GMA News Online

Engineers build supercomputer with Lego bricks, credit-card sized computers

September 15, 2012 7:10am
Who would have thought a bunch of puny credit-card sized computers and Lego bricks could be combined to build a supercomputer?
Computational Engineers at the University of Southampton did just that, making a supercomputer from 64 Raspberry Pi computers and Lego bricks.
“As soon as we were able to source sufficient Raspberry Pi computers we wanted to see if it was possible to link them together into a supercomputer. We installed and built all of the necessary software on the Pi starting from a standard Debian Wheezy system image and we have published a guide so you can build your own supercomputer,” team leader Professor Simon Cox said.
Other members of the team included Richard Boardman, Andy Everett, Steven Johnston, Gereon Kaiping, Neil O’Brien, Mark Scott and Oz Parchment - and Cox’s son James, 6.
It was six-year-old James who provided "specialist support" on Lego and system testing, the university said in a news release.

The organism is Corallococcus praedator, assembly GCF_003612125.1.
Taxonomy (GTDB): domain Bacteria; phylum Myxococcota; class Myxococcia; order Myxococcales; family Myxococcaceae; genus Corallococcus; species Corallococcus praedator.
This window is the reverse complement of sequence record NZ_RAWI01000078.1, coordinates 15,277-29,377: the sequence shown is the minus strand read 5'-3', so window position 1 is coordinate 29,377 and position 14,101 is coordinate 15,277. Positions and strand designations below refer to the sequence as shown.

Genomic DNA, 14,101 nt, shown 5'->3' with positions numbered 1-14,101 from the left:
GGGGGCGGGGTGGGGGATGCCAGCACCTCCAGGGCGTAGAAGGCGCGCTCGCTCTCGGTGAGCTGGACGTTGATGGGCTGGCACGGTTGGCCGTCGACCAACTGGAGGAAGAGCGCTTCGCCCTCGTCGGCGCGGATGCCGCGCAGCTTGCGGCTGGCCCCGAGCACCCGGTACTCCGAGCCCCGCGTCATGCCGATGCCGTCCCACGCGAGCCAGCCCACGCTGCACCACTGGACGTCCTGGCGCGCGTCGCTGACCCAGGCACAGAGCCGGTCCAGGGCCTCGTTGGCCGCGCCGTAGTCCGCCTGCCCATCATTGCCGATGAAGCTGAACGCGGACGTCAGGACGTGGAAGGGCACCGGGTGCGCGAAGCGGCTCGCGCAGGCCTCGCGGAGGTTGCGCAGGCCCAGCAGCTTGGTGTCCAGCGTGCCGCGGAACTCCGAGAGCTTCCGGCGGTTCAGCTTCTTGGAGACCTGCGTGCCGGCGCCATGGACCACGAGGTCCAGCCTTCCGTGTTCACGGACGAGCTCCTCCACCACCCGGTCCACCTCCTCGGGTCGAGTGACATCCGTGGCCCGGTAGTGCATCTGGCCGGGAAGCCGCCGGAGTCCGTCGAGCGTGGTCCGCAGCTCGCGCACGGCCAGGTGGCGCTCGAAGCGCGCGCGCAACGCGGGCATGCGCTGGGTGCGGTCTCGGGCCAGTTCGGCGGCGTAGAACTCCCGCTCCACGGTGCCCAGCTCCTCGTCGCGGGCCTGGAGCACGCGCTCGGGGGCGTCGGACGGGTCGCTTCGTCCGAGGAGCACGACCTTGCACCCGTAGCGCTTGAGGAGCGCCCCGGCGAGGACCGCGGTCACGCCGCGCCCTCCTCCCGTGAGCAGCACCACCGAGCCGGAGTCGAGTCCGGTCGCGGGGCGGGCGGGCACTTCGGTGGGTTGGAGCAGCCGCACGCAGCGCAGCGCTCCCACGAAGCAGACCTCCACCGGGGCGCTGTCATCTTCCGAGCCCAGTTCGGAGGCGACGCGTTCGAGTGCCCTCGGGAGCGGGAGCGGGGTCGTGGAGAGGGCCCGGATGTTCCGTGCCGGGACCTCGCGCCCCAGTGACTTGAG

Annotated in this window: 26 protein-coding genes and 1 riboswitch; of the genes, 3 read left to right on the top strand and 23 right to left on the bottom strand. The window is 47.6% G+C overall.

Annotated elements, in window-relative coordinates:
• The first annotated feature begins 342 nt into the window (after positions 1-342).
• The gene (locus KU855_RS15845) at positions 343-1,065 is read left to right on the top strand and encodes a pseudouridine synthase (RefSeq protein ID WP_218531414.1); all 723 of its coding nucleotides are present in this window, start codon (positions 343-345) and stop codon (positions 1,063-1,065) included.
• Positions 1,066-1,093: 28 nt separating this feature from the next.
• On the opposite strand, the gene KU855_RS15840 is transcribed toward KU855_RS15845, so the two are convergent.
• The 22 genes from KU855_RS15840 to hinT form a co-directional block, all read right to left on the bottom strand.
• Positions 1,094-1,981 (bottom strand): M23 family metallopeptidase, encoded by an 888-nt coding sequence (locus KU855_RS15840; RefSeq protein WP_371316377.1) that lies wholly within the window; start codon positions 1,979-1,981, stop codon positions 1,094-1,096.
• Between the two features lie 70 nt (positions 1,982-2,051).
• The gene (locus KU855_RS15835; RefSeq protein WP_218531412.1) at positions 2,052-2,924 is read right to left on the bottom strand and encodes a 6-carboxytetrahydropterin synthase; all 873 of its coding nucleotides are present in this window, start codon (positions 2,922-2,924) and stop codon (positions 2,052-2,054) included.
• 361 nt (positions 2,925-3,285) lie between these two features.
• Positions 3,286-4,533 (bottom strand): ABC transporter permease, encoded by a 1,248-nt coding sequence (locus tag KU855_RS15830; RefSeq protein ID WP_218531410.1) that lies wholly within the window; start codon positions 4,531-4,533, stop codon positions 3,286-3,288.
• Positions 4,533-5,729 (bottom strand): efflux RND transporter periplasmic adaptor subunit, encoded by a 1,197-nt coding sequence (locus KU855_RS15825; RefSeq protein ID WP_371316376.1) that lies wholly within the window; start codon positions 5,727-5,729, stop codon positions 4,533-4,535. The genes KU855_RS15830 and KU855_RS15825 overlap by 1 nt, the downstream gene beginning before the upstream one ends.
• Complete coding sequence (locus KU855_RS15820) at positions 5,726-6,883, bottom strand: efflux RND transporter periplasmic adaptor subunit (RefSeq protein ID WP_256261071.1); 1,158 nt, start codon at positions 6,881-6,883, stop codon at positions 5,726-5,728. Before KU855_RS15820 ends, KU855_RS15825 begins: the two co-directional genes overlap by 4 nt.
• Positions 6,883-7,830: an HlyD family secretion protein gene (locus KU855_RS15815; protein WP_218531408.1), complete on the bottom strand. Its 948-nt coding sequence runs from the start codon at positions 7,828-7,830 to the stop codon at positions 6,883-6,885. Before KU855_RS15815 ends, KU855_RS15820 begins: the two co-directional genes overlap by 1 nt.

The racking was built using Lego bricks, as designed by Simon and James. James tested the Raspberry Pi by programming it using free computer programming software Python and Scratch over the summer.
The machine, named “Iridis-Pi” after the University’s Iridis supercomputer, runs off a single 13 Amp mains socket and uses MPI (Message Passing Interface) to communicate between nodes using Ethernet.
It has 64 processors and 1 terabyte of memory provided by 16Gb SD cards for each Raspberry Pi.
Professor Cox uses the free plug-in ‘Python Tools for Visual Studio’ to develop code for the Raspberry Pi.
The whole system cost under £2,500, excluding switches.
“The team wants to see this low-cost system as a starting point to inspire and enable students to apply high-performance computing and data handling to tackle complex engineering and scientific challenges as part of our on-going outreach activities,” Cox said.
For his part, James said the Raspberry Pi was "great fun and it is amazing that I can hold it in my hand and write computer programs or play games on it.” — ELR, GMA News

(If you want to build a Raspberry Pi Supercomputer yourself see:
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